Wrecks of the Penarth of Cardiff & George Royle of Sunderland. 1915.

4th September 2008, 19:53
Can any one please help? I am looking for details of the steamer "Penarth" of Cardiff and the steamer "George Royle" of Sunderland. Both were wrecked/foundered off Sheringham around the 9th January 1915 in different incidents in what was called a heavy gale with the loss of about 30 lives.
Any information such as owners, tonnage, etc will be a great help.
Thank you in advance.

K urgess
4th September 2008, 20:17
Try Miramar
for the bare details

5th September 2008, 09:14
Hi Kris.

Thanks for the links, these were very helpful with lots of information.

31st October 2008, 01:41
George Royle Lost 1915
She was stranded and sank on the west side of Sherringham shoal
Wreck believed to be George Royle locatated and surveyed in 1993 at position 53.02.006 N / 00110.574 E about 7 1/2 miles N/E of Blakeney Harbour at 20 mtrs

31st October 2008, 14:29

The Times carried the following report. I couldn't seem to find this description anywhere else, so decided to transcribe it here in full:

The Times, Tuesday, Jan 19, 1915
TWo steamers were wrecked off Sheringham,
Norfolk, during the heavy gale at the week-
end, with a loss of about 30 lives. One was the
Penarth, of Cardiff, 21 of whose crew of 27
were drowned, while another died after being
rescued. The other vessel, the George Royle,
of Sunderland, carried a crew of 12 to 18 hands,
and of these only five survivors have been
Shortly after midday yesterday the mine-sweeper
Glenprosen put into Lowestoft, having on board five
men, the sole survivors of the crew of 27 of the
Penarth, 3,035 tons, which left the River Plate for
Hull on December 6, with a cargo of maize. The
mine-sweeper also had on board the body of the
chief engineer, Wallace Stephens, of Cardiff, who
died soon after being rescued. The five survivors
were Charles Stewart, third engineer (Cardiff); John
Gill, boatswain (Swansea); Bernard Christensen, a
Norwegian; Alexander Wilson, cook (Leith) and
Archibald Black, able seaman (Leith).
The survivors, who were taken to the Sailors'
Home, stated that they had had an almost miraculous
escape from death. On Sunday afternoon the Penarth
was off the Norfolk coast; it was blow-
ing a gale, with frequent blinding showers
of snow and rain. About half-past 3 a heavy
sea struck the vessel and she ran on Sheringham
shoal, a treacherous sand about seven miles from
the shore. Great seas swept over the vessel, and
her deck fittings were smashed, the decks started,
the plates gave way and the grain in her hold poured
out. She had three boats but two of these were
smashed in.
Captain Wyves, of Caerphilly, and 26 men clam-
bered on the the remaining boat. She was launched
but speedily turned turtle, only seven men being left
clinging to the keel. They were tossed to and fro
by the waves and it was bitterly cold. More than
once a seaman let go his hand but managed to get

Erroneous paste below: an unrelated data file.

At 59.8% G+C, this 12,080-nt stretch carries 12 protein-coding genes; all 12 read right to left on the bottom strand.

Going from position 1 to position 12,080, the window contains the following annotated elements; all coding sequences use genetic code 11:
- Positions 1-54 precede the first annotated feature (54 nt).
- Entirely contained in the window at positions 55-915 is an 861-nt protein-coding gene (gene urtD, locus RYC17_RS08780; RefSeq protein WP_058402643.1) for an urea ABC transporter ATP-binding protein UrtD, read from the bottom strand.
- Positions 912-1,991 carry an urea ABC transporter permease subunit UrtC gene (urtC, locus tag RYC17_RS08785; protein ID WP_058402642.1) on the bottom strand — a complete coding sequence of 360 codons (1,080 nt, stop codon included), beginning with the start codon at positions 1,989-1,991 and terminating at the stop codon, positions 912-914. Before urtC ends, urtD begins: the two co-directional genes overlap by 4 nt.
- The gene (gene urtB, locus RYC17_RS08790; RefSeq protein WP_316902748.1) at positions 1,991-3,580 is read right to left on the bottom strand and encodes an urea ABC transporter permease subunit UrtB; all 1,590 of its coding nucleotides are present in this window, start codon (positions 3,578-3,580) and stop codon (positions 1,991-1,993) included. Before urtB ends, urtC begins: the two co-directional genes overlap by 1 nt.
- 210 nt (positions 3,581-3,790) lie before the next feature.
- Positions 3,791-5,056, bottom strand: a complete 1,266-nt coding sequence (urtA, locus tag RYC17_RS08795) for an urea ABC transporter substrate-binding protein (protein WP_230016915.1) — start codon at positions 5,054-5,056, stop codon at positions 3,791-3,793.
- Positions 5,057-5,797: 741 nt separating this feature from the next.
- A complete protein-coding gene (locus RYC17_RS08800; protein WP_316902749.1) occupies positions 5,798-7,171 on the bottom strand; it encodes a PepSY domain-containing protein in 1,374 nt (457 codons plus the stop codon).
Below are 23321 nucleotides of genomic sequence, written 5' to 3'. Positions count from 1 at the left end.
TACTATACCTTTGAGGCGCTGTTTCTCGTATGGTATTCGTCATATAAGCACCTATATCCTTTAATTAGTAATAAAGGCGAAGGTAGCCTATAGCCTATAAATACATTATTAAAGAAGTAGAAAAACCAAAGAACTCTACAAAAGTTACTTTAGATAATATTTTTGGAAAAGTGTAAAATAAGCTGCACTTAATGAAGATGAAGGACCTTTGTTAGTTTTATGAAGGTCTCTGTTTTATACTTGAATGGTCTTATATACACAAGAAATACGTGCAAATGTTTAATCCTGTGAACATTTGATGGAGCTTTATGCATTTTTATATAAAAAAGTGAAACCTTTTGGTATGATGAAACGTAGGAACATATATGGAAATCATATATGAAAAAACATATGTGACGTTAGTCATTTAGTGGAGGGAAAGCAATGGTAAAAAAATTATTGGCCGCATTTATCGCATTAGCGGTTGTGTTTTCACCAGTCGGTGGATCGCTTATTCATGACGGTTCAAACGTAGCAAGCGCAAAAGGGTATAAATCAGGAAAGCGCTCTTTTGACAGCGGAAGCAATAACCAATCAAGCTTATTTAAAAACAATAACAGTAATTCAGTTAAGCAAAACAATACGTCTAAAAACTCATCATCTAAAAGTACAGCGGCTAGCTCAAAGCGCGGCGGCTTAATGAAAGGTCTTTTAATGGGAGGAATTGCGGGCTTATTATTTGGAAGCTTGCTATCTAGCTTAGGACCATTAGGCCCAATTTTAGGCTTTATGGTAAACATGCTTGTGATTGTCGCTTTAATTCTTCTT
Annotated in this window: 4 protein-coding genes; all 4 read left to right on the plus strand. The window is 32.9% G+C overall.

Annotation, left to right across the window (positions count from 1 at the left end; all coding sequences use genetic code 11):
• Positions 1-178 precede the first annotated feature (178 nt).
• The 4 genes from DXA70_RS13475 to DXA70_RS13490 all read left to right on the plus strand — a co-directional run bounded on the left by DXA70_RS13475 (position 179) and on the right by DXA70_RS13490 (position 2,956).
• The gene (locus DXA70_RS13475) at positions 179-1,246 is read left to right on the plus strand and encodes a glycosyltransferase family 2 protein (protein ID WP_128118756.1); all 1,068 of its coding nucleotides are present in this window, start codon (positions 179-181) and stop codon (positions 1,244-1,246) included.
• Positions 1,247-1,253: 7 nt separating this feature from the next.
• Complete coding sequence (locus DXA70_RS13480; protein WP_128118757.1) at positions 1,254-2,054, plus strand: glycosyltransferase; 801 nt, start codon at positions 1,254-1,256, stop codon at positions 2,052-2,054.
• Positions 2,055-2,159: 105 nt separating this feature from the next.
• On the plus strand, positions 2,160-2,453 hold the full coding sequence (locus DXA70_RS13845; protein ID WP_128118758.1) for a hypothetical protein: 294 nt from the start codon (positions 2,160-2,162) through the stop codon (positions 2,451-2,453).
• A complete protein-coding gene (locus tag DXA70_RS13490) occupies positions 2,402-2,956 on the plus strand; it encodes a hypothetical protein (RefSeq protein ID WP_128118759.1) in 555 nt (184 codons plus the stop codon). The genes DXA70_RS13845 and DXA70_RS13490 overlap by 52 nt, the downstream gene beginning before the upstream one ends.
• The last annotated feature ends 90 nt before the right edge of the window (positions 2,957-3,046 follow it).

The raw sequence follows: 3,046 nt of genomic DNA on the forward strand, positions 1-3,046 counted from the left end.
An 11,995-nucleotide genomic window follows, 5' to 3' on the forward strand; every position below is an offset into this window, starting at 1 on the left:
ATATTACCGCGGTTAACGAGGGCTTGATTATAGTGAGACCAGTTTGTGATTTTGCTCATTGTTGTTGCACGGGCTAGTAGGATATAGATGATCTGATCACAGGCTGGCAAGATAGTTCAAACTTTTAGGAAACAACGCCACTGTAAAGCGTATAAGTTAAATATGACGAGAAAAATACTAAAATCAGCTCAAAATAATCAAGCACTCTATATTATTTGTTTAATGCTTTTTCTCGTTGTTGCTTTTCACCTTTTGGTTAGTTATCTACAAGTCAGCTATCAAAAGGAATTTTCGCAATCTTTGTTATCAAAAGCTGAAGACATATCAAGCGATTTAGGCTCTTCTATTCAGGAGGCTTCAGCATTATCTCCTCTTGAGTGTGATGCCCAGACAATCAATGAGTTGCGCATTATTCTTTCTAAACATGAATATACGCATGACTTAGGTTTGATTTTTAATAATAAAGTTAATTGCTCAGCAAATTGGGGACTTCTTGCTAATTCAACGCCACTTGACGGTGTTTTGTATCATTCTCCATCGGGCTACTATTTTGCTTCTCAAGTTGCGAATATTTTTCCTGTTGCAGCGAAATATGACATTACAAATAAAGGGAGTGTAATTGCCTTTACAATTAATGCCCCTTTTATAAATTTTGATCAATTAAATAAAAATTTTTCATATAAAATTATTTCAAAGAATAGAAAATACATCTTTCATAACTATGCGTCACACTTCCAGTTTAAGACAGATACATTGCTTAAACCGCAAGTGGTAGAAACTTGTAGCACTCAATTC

a renewed grip. So they were buffeted for nearly
two hours until, just before five, they sighted the
Glenprosen, which bore down, and by find seaman-
ship the crew managed to range near the upturned-
boat. One (of) the seven survivors jumped off and
tried to swim to the mine-sweeper but was drowned.
The other six were taken off, three being uncon-
scious from exposure. Two of these were brought
round but the third, the chief engineer, died on board.
Captain Stephen Nicoll, of the Glenprosen, stated
that when they got up to the boat they saw several
dead bodies floating about with lifebelts on. Two
bodies and some wreckage were washed ashore at
Mundesley and five bodies, with lifebelts marked
"s.s. Penarth," were cast up on the beach at Wey-

The George Royle, a vessel of 2,525 tons, which
left the Tyne last Friday bound for St. Nazaire,
foundered during the early hours of yesterday morn-
ing a mile to the east of Sheringham shoal and three
to four miles due north of the coast-guard station at
Weybourne. Of her crew of 12 to 18 hands it is feared
that all were lost save five, who were taken off by a
Lowestoft craft which had arrived at that port.
Between 8 and 10 yesterday morning five bodies
were recovered from the sea at Weybourne. Other
bodies were seen floating past too far out to be re-
covered by the people on the shore, who included
coastguards and Territorials. One was that of a
little boy not more than 10 years of age. Later in
the morning some other bodies were washed ashore
at Mundesley, 16 miles to the eastward, for the wind
and set of the current would take them well out
past Cromer, which is midway between there and
At 3 o'clock in the morning the Cromer lifeboat
was launched in response to flares seen from the
north-west of the town, which would be in the direc-
tion of Sheringham Shoal. The tide was about dead
low and it was in the teeth of a perfect blizzard that
her crew put off. No sooner had she taken the water
than a huge wave swept her broadside towards the
eastern breakwater. To the onlookers, among whom
was Mr. Noel Buxton, M.P., only a dark speck was
visible perilously near in, and only very smart seaman-
ship on the part of her coxswain and crew saved them
from being dashed against the breakwater. Once
more they got her head on to the seas and at last she
got safely off.
By 8 o'clock the wreckage on the shore at Cromer
told of disaster along the coast, and two empty
boats came in at Weybourne, one being dashed to
pieces as soon as it touched the shingle. The other
boat contained provisions. Later in the morning the
Cromer lifeboat passed eastward, making for Yar-
mouth, where she arrived in the afternoon having
aboard the crew of a sailing craft.